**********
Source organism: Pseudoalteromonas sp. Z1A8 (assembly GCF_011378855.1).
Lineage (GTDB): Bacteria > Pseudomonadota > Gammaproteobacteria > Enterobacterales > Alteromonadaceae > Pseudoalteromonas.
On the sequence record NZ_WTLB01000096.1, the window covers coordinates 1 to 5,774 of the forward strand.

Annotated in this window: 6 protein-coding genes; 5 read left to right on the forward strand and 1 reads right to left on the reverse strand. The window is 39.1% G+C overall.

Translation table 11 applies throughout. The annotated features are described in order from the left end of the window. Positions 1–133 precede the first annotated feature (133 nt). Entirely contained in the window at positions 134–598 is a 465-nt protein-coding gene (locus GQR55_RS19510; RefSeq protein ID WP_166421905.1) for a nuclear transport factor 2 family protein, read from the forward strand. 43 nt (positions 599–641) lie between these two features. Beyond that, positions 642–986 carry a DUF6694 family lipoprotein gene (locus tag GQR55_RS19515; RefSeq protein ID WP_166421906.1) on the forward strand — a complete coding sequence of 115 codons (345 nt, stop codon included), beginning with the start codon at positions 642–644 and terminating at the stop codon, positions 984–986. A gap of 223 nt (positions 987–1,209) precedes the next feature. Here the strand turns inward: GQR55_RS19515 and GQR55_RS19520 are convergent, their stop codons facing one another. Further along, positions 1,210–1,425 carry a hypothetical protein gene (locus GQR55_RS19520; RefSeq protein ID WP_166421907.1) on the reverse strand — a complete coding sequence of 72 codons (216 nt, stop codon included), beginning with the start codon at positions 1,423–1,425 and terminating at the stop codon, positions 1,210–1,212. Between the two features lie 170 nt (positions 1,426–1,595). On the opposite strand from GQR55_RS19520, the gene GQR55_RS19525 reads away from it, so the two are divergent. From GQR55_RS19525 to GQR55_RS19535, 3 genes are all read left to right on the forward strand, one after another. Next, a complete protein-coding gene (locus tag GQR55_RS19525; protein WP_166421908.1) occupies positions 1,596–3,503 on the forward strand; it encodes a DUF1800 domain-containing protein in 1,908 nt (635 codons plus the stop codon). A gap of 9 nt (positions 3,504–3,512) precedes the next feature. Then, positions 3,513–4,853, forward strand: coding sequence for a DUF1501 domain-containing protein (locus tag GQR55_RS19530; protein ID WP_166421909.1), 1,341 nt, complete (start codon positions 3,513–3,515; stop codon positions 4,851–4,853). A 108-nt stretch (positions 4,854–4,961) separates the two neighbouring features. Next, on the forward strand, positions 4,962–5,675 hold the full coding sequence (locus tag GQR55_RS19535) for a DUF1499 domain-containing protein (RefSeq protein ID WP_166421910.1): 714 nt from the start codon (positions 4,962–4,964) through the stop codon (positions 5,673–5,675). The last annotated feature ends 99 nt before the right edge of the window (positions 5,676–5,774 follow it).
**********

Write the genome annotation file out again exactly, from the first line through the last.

Source organism: Pseudoalteromonas sp. Z1A8 (assembly GCF_011378855.1).
Lineage (GTDB): Bacteria > Pseudomonadota > Gammaproteobacteria > Enterobacterales > Alteromonadaceae > Pseudoalteromonas.
On the sequence record NZ_WTLB01000096.1, the window covers coordinates 1 to 5,774 of the forward strand.

Annotated in this window: 6 protein-coding genes; 5 read left to right on the forward strand and 1 reads right to left on the reverse strand. The window is 39.1% G+C overall.

Translation table 11 applies throughout. The annotated features are described in order from the left end of the window. Positions 1–133 precede the first annotated feature (133 nt). Entirely contained in the window at positions 134–598 is a 465-nt protein-coding gene (locus GQR55_RS19510; RefSeq protein ID WP_166421905.1) for a nuclear transport factor 2 family protein, read from the forward strand. 43 nt (positions 599–641) lie between these two features. Beyond that, positions 642–986 carry a DUF6694 family lipoprotein gene (locus tag GQR55_RS19515; RefSeq protein ID WP_166421906.1) on the forward strand — a complete coding sequence of 115 codons (345 nt, stop codon included), beginning with the start codon at positions 642–644 and terminating at the stop codon, positions 984–986. A gap of 223 nt (positions 987–1,209) precedes the next feature. Here the strand turns inward: GQR55_RS19515 and GQR55_RS19520 are convergent, their stop codons facing one another. Further along, positions 1,210–1,425 carry a hypothetical protein gene (locus GQR55_RS19520; RefSeq protein ID WP_166421907.1) on the reverse strand — a complete coding sequence of 72 codons (216 nt, stop codon included), beginning with the start codon at positions 1,423–1,425 and terminating at the stop codon, positions 1,210–1,212. Between the two features lie 170 nt (positions 1,426–1,595). On the opposite strand from GQR55_RS19520, the gene GQR55_RS19525 reads away from it, so the two are divergent. From GQR55_RS19525 to GQR55_RS19535, 3 genes are all read left to right on the forward strand, one after another. Next, a complete protein-coding gene (locus tag GQR55_RS19525; protein WP_166421908.1) occupies positions 1,596–3,503 on the forward strand; it encodes a DUF1800 domain-containing protein in 1,908 nt (635 codons plus the stop codon). A gap of 9 nt (positions 3,504–3,512) precedes the next feature. Then, positions 3,513–4,853, forward strand: coding sequence for a DUF1501 domain-containing protein (locus tag GQR55_RS19530; protein ID WP_166421909.1), 1,341 nt, complete (start codon positions 3,513–3,515; stop codon positions 4,851–4,853). A 108-nt stretch (positions 4,854–4,961) separates the two neighbouring features. Next, on the forward strand, positions 4,962–5,675 hold the full coding sequence (locus tag GQR55_RS19535) for a DUF1499 domain-containing protein (RefSeq protein ID WP_166421910.1): 714 nt from the start codon (positions 4,962–4,964) through the stop codon (positions 5,673–5,675). The last annotated feature ends 99 nt before the right edge of the window (positions 5,676–5,774 follow it).